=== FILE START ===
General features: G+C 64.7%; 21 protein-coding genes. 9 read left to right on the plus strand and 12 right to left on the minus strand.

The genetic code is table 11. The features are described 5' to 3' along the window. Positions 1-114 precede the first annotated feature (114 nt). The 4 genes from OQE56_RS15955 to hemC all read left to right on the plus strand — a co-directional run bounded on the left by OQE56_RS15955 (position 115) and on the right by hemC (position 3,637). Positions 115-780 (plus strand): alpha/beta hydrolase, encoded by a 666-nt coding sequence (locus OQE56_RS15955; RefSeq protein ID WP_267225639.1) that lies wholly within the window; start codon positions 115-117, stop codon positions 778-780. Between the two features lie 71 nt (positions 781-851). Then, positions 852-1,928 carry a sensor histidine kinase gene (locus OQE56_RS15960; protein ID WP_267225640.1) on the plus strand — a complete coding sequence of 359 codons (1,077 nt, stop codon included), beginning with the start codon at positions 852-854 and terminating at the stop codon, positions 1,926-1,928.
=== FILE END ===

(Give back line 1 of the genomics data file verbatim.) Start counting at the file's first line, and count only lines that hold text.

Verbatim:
General features: G+C 64.7%; 21 protein-coding genes. 9 read left to right on the plus strand and 12 right to left on the minus strand.